Instead doctors learned to prescribe a series of treatments that engage the new nerve endings at the stump of the limb. Touching the NEW nerve endings with hot things, cold things, prickly things, soft things, as many new sensations as possible to stimulate the NEW nerve endings, telling the nervous system through new experiences that something has indeed change, the limb is gone and allowing the brain to be re-routed for this new information.  These treatments got the brain to focus on what is the NEW condition.

Like Phantom Limb Syndrome, in order to allow the New Nature to reprogram our nervous system we must begin to stimulate the new nerve endings, which allows the nervous system to reprogram those new experiences into our beliefs.

Many people who get saved are told to go to church, read your bible, pray, etc… doing those things, good things, don’t save you. “By grace we have been saved through faith, and it is not of ourselves it is a gift from God.” Eph 2:8 However the Bible is a book full of Words written by God for you and it’s full of information about what has been done in you already. Instead of wrestling with a dead man who isn’t there anymore-fixating on it; what we are dealing with-then medicating it with ‘solutions’ only to fixate on it again-is not a process that works. Instead we can begin to stimulate our nervous system to what is NEW in us. Going to church and being with other believers, hearing the Word Taught, but also talking WITH other believers allows us to renew our nervous system to that which is NEW there. Bible Reading, Pastors Messages, Prayer, Church Gathering, Etc are all ways to stimulate what is New about you, that which has ALREADY happened.

The more of these you do, with the mindset that you are not doing them “to become”, but rather, “to discover” what you “have become”, the faster we can re-program our nervous system to understand what is new about us and what has really died.

The lesson of the parable is this: don’t focus on the Old, stimulate the New and keep your focus on Christ, abiding in Him we draw all that we need to bear fruit for His kingdom and if you take a look at the list of the fruit of the spirit-love, joy, peace, forbearance, kindness, goodness, faithfulness, gentleness and self-control.  Gal 5:22-23,  that is what happens supernaturally as we abide in Christ.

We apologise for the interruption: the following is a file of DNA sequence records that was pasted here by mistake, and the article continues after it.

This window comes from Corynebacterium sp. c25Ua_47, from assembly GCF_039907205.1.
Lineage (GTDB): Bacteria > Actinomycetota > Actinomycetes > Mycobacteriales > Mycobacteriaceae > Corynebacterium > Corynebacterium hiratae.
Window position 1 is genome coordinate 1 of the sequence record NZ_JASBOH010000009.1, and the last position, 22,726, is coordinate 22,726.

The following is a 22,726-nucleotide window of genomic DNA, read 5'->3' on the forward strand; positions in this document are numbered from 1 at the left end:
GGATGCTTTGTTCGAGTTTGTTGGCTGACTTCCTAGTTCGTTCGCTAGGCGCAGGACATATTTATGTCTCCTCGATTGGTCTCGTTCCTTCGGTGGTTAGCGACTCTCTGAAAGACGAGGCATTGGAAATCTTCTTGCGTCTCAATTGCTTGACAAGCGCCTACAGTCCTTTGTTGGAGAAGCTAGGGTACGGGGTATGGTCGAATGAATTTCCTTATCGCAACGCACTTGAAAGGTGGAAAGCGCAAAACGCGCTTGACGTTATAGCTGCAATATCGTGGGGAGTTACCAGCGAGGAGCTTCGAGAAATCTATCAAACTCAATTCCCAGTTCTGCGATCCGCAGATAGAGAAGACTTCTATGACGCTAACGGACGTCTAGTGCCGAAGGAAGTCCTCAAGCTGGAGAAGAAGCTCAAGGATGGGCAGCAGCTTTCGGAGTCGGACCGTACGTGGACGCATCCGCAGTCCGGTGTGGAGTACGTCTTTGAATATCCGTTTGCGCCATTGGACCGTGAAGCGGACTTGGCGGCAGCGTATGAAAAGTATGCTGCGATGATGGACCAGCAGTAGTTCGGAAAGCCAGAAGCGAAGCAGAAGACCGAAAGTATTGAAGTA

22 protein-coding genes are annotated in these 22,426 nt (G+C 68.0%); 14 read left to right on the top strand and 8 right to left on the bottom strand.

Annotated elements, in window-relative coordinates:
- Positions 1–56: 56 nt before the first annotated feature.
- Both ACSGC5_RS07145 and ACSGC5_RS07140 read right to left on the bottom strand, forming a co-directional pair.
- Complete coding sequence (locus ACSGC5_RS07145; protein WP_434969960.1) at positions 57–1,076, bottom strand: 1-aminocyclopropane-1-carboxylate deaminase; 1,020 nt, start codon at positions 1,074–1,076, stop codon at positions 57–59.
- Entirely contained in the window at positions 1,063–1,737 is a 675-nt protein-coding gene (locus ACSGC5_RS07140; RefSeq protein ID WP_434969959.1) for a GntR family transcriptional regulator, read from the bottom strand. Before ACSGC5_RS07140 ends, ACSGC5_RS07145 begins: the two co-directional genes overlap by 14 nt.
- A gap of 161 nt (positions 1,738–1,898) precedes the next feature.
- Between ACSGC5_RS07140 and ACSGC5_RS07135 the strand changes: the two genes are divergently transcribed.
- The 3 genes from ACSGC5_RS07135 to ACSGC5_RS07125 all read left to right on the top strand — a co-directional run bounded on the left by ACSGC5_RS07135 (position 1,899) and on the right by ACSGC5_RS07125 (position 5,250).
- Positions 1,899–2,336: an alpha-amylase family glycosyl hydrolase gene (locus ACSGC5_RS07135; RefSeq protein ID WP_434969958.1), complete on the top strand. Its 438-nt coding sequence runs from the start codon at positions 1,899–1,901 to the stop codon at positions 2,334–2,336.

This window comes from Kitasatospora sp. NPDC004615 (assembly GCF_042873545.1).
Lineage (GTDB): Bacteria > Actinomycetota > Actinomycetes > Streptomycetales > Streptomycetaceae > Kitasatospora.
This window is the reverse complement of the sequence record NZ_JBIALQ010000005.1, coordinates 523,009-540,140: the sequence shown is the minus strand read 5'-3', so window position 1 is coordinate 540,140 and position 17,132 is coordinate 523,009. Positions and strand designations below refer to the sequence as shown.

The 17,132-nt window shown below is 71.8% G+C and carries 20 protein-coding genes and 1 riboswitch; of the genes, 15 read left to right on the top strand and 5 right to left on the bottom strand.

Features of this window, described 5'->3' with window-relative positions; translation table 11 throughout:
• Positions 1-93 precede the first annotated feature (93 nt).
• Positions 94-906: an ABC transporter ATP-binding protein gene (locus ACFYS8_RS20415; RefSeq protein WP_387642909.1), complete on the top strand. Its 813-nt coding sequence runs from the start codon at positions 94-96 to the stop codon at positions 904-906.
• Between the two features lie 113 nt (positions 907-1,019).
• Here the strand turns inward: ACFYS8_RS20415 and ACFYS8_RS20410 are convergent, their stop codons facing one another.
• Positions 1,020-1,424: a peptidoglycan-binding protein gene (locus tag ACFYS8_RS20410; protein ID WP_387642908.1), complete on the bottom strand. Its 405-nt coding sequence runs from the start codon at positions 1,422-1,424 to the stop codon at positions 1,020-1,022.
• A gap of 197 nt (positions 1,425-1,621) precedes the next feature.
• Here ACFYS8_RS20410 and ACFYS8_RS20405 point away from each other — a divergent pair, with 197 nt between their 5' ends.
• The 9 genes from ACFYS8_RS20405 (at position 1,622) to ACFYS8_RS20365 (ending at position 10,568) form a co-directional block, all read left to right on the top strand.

This writing was an adaptation on the message from Bob Hamp and my notes from taking his Freedom Series class.

http://gatewaypeople.com/ministries/freedom-kairos/media1

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Broken. Day 37 of Lent. Psalm 51.

Broken. Day 37 of Lent. Psalm 51.

Ps51 broken

When I am broken I go to one of my favorite passages of Scripture. Psalm 51
A psalm of David.

I love this version song by Jars of Clay.


1 Have mercy on me, O God,
according to your unfailing love;
according to your great compassion
blot out my transgressions.
2 Wash away all my iniquity
and cleanse me from my sin.
3 For I know my transgressions,
and my sin is always before me.
4 Against you, you only, have I sinned
and done what is evil in your sight;
so you are right in your verdict
and justified when you judge.
5 Surely I was sinful at birth,
sinful from the time my mother conceived me.
6 Yet you desired faithfulness even in the womb;
you taught me wisdom in that secret place.
7 Cleanse me with hyssop, and I will be clean;
wash me, and I will be whiter than snow.
8 Let me hear joy and gladness;
let the bones you have crushed rejoice.
9 Hide your face from my sins
and blot out all my iniquity.
10 Create in me a pure heart, O God,
and renew a steadfast spirit within me.
11 Do not cast me from your presence
or take your Holy Spirit from me.
12 Restore to me the joy of your salvation
and grant me a willing spirit, to sustain me.
13 Then I will teach transgressors your ways,
so that sinners will turn back to you.
14 Deliver me from the guilt of bloodshed, O God,
you who are God my Savior,
and my tongue will sing of your righteousness.
15 Open my lips, Lord,
and my mouth will declare your praise.
16 You do not delight in sacrifice, or I would bring it;
you do not take pleasure in burnt offerings.
17 My sacrifice, O God, is[b] a broken spirit;
a broken and contrite heart
you, God, will not despise.
18 May it please you to prosper Zion,
to build up the walls of Jerusalem.
19 Then you will delight in the sacrifices of the righteous,
in burnt offerings offered whole;
then bulls will be offered on your altar.

Debit. Day 36 of Lent. Spiritual Accounting 101.

Debit. Day 36 of Lent. Spiritual Accounting 101.

ledger debit

Debit is a bookkeeping term for the recording or an entry of debt in an account.

To understand its spiritual significance we first have to understand sin’s definition.

Sin is anything that is contrary to the law or will of God. If you do what God has forbidden, then you have sinned. If you do not do what God has commanded, you sin (James 4:17). Either way, the result is eternal separation from God (Isaiah 59:2). Sin is lawlessness (1 John 1:3) and unrighteousness (1 John 5:17). Sin leads to bondage (Rom. 6:14-20) and death (Rom. 6:23). Everyone who sins is breaking God’s law, for all sin is contrary to the law of God. 1 John 3:4
Sin is breaking the law of God.

Sin, breaking the law of God, is a legal debt. 

In Luke 11:4 it says, “And forgive us our sins (hamartia) . . . ” Jesus equates sin with debt.  We can think of it as each sin is a debt recorded as an entry in a ledger. At some point that debt will come due for payment.